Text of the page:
While the Chechen people have lived in the mountainous trans-Caucasus region since at least 3000 BC, Chechnya has never been a distinct nation-state.
In 1936, Soviet leader Joseph Stalin drew a border around Chechen and neighboring Ingush territory to create an autonomous republic within the Soviet Union.
During the breakup of the Soviet Union in 1991, then-Chechen President Dzhokar Dudayev declared independence, a claim denied by Russia.
In late 1994, Russia launched a massive air and ground assault on the Chechen capital. The war that followed was devastating, but the Chechens won. In August, Russia's then-security chief Alexander Lebed negotiated a peace settlement. The last Russian troops withdrew from Chechen territory a few weeks ago.
On Monday, Chechens will go to the polls to elect a new president and 63 members of parliament. The new authorities' powers are ill defined because of the vagueness of the peace treaty signed in August that ended the war.
The Chechens believe they are electing the new government of a sovereign and independent state they call Ichkeria. The Kremlin regards the vote as similar to local elections held all over the Russian Federation, in which a number of semiautonomous regions have their own presidents and legislatures.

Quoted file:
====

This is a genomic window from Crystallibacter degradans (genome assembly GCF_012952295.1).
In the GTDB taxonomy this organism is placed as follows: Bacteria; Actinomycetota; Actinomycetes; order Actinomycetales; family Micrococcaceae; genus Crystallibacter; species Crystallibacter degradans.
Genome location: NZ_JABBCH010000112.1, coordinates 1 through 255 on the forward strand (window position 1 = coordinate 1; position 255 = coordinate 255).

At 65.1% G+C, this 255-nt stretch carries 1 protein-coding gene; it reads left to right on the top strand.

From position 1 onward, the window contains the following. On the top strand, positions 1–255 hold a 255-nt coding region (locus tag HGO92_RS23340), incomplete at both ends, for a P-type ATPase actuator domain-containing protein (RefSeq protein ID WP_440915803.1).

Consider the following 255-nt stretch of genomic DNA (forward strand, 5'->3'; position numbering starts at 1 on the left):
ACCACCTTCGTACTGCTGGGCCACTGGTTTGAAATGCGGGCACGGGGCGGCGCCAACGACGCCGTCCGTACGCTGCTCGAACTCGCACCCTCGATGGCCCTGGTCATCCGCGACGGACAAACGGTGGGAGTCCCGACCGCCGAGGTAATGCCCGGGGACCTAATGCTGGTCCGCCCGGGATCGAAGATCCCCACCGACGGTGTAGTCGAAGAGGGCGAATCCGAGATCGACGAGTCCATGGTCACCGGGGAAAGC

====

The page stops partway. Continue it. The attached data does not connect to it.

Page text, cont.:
Of the 16 presidential candidates, the four main contenders were part of the leadership that defeated the Russians, and all are campaigning on a platform of complete independence. They are:
* Zelimkhan Yanderbiyev, the current president, who took over from the independence struggle's first leader, Mr. Dudayev, when he was killed last April. As Dudayev's right-hand man, he was unanimously chosen to replace him while the war was still under way, but he now faces challenges from his colleagues.
* Aslan Maskhadov, a former Soviet Army colonel, who commanded Chechen guerrilla forces during the war, and who then led the Chechen negotiating team at peace talks with Moscow. Currently prime minister, his image is one of moderation and stability, and he is the candidate with whom the Kremlin would feel most comfortable.
* Shamil Basayev, a former mercenary. A charismatic and courageous field commander, he led some of the Chechen forces' most dramatic and successful operations to humiliate the Russian Army during the war.
* Movladi Udugov, minister of information, who acted as the Chechens' main spokesman throughout the war. He is running on the Islamic Order ticket, advocating the strict application of sharia, Islamic law.